Lord, may the abundance of my life e used in service to you. Amen.
Tuesday, October 10, 2017
Neh. 3:6 Joiada son of Paseah and Meshullam son of Besodeiah repaired the Old Gate; they laid its beams and set up its doors, its bolts, and its bars. 7 Next to them repairs were made by Melatiah the Gibeonite and Jadon the Meronothite—the men of Gibeon and of Mizpah—who were under the jurisdiction of the governor of the province Beyond the River. 8 Next to them Uzziel son of Harhaiah, one of the goldsmiths, made repairs. Next to him Hananiah, one of the perfumers, made repairs; and they restored Jerusalem as far as the Broad Wall. 9 Next to them Rephaiah son of Hur, ruler of half the district of Jerusalem, made repairs. 10 Next to them Jedaiah son of Harumaph made repairs opposite his house; and next to him Hattush son of Hashabneiah made repairs. 11 Malchijah son of Harim and Hasshub son of Pahath-moab repaired another section and the Tower of the Ovens. 12 Next to him Shallum son of Hallohesh, ruler of half the district of Jerusalem, made repairs, he and his daughters.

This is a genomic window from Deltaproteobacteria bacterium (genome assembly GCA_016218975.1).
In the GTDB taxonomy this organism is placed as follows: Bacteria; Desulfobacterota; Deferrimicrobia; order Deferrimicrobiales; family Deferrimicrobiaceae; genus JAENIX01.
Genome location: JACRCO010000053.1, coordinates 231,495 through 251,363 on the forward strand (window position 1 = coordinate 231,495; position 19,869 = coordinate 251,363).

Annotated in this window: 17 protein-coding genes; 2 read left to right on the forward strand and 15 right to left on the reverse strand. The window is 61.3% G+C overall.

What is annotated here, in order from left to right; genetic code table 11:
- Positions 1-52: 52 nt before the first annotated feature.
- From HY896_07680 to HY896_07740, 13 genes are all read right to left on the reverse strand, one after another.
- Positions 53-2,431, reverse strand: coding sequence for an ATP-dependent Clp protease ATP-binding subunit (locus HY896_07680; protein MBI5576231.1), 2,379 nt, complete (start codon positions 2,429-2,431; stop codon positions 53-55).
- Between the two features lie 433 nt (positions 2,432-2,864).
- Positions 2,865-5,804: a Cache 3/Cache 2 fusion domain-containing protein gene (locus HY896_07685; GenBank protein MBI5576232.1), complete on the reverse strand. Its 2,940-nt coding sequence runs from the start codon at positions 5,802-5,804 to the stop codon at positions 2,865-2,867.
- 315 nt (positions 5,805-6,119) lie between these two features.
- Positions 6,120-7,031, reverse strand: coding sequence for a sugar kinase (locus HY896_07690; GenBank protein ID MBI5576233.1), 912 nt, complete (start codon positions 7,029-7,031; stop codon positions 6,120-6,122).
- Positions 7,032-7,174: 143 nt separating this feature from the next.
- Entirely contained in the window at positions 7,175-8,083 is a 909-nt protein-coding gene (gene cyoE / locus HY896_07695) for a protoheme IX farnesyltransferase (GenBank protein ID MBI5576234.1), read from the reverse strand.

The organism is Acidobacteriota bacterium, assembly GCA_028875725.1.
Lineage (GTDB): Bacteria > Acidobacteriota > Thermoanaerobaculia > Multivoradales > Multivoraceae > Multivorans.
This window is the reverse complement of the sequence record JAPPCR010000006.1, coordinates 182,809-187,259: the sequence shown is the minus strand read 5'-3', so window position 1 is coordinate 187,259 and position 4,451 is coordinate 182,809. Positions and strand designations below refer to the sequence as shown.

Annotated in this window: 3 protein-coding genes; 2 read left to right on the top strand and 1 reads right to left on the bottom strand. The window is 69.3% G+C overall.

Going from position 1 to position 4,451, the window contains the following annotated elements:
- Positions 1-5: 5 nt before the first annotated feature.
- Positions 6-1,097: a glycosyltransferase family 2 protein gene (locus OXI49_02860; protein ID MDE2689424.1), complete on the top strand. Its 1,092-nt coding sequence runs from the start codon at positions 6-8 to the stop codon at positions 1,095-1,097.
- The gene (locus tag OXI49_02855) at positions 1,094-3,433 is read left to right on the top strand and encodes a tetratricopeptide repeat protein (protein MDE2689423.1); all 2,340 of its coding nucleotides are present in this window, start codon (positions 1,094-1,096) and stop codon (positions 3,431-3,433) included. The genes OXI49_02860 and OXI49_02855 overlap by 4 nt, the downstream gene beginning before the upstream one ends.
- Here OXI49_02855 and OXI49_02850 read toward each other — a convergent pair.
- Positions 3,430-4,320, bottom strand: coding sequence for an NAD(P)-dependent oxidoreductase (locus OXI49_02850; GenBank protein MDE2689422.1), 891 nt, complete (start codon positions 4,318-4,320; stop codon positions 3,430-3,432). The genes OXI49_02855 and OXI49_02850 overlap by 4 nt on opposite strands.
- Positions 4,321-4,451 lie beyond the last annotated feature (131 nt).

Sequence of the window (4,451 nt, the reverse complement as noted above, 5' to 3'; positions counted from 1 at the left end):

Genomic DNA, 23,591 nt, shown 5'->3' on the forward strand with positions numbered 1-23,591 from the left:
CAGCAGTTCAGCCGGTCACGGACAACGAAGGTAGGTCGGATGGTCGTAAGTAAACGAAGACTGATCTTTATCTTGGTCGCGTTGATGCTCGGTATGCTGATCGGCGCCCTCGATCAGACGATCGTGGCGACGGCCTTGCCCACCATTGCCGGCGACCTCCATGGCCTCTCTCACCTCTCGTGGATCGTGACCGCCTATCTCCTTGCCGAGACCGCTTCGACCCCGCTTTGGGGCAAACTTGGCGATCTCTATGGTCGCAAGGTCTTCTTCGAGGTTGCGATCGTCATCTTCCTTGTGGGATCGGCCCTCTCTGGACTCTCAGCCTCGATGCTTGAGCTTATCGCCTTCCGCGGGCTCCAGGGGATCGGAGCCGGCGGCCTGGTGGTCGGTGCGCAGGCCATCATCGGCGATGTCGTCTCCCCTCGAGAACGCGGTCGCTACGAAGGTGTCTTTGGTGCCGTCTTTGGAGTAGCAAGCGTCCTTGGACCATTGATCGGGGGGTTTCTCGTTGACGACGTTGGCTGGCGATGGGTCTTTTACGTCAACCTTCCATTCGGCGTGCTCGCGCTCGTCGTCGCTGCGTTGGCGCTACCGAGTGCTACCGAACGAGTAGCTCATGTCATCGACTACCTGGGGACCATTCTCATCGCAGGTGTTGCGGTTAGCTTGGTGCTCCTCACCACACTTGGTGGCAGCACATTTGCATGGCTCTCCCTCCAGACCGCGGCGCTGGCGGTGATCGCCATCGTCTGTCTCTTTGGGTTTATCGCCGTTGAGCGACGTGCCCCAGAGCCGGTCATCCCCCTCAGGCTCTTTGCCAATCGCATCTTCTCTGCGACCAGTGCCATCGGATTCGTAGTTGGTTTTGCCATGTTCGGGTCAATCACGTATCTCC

We often think of Nehemiah being the superstar of the story of rebuilding the walls of Jerusalem. He was the visionary leader and was able to mobilize the people but he never could have accomplished the goal alone. I have only listed one paragraph from chapter three, but the entire chapter is filled with the names of those who participated in repairing the walls. Every person was important and everyone got involved. By families they came together to take responsibility for a portion of the wall. Every member of the household, the sons and the daughters came out to repair the walls, because the task would never be accomplished unless everyone took their part. The reality is that everyone was needed.